Ally Financial (NYSE: ALLY) ended the week on a high note on Friday, posting Q3 of fiscal 2020 results that topped expectations, and reiterating that it will keep its dividend steady for now.
For the quarter, Ally booked non-GAAP (adjusted) net revenue of $1.68 billion, which was 4% higher than in the same period of 2019. Adjusted net income also headed north, rising at a faster clip of 19% to hit $473 million, or $1.25 per share. That was on the back of 13% growth in total deposits, and a 5% climb in originations for the company's core auto loan products.
Both headline figures were well above the average analyst estimates, which predicted $1.55 billion for revenue and adjusted per-share earnings of only $0.68.
The bank's bottom line also received a boost from lower loan-loss provisioning, which fell by nearly 50% quarter-over-quarter to around $147 million. Earlier this year, like many peer banks, Ally dramatically increased its provisions in anticipation of significant loan defaults stemming from the coronavirus pandemic.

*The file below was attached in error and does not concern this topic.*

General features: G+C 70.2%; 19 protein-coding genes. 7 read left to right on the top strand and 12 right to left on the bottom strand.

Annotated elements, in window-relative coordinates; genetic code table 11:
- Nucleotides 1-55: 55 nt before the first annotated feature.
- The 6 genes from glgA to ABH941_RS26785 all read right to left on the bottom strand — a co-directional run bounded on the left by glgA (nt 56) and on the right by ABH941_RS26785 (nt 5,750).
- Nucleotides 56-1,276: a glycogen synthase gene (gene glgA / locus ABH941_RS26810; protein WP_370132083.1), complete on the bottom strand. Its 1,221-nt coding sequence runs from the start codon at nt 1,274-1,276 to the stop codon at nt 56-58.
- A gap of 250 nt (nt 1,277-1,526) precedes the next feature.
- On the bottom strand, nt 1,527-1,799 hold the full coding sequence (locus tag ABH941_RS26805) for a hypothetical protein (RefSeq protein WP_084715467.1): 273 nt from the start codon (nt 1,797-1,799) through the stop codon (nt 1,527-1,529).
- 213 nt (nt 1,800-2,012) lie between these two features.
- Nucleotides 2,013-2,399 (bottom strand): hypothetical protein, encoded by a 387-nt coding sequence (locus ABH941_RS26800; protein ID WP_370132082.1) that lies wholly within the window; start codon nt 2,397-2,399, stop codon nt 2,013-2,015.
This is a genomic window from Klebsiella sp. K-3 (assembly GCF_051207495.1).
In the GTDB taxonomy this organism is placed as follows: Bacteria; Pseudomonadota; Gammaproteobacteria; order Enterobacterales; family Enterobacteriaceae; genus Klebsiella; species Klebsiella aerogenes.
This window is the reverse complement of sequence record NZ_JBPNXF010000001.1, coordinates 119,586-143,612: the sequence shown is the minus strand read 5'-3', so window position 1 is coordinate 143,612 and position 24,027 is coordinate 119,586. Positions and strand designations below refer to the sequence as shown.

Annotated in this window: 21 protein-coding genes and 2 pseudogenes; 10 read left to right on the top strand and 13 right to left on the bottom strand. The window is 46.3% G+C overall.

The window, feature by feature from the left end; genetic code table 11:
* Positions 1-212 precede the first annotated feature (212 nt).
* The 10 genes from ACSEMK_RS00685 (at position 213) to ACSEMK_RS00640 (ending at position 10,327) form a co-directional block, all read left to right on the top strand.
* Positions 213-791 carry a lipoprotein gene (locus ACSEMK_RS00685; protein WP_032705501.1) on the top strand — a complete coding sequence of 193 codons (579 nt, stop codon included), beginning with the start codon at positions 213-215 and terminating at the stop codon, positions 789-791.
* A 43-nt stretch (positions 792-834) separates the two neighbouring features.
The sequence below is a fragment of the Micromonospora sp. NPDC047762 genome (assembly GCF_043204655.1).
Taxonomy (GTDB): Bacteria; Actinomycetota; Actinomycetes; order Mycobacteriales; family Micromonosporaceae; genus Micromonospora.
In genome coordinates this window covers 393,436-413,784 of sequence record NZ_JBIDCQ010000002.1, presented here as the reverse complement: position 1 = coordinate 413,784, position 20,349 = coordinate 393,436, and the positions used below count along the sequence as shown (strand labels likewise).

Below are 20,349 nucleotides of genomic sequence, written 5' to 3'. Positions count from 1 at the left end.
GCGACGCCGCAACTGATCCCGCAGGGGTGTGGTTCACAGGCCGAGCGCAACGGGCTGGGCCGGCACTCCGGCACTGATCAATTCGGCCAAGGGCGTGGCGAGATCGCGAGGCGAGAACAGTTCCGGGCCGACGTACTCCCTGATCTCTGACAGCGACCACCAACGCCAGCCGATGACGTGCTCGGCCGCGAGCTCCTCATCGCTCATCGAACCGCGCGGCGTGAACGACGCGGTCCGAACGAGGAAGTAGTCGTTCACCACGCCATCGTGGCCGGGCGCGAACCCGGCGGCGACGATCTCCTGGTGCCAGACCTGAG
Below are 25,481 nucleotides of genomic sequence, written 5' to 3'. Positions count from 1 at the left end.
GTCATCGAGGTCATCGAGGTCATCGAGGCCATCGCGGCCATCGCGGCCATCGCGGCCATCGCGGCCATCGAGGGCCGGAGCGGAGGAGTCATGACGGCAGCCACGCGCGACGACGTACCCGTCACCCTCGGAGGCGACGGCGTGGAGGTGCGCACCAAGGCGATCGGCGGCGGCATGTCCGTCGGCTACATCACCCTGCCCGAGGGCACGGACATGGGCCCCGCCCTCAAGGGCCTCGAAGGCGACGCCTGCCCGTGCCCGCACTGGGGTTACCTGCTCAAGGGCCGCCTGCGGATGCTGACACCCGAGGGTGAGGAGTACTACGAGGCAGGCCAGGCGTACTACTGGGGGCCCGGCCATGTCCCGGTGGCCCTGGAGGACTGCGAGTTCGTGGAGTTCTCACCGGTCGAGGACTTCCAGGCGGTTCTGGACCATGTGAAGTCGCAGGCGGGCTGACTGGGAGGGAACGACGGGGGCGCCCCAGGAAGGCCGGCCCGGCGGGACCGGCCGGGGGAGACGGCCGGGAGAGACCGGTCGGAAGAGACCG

Ally also reiterated that its latest quarterly dividend would be $0.19 per share, as it announced earlier in October. This is to be paid on Nov. 13 to investors of record as of Oct. 30. It matches the last three payouts, the latest of which the bank dispensed in mid-August. At the most recent closing stock price, the dividend yields nearly 2.7%.
Thanks to the Q3 results, Ally's shares outpaced many banks and the wider stock market on Friday, rising by 2.7%.
10 stocks we like better than Ally Financial
When investing geniuses David and Tom Gardner have a stock tip, it can pay to listen. After all, the newsletter they have run for over a decade, Motley Fool Stock Advisor, has tripled the market.*
David and Tom just revealed what they believe are the ten best stocks for investors to buy right now... and Ally Financial wasn't one of them! That's right -- they think these 10 stocks are even better buys.
*Stock Advisor returns as of September 24, 2020
The views and opinions expressed herein are the views and opinions of the author and do not necessarily reflect those of Nasdaq, Inc.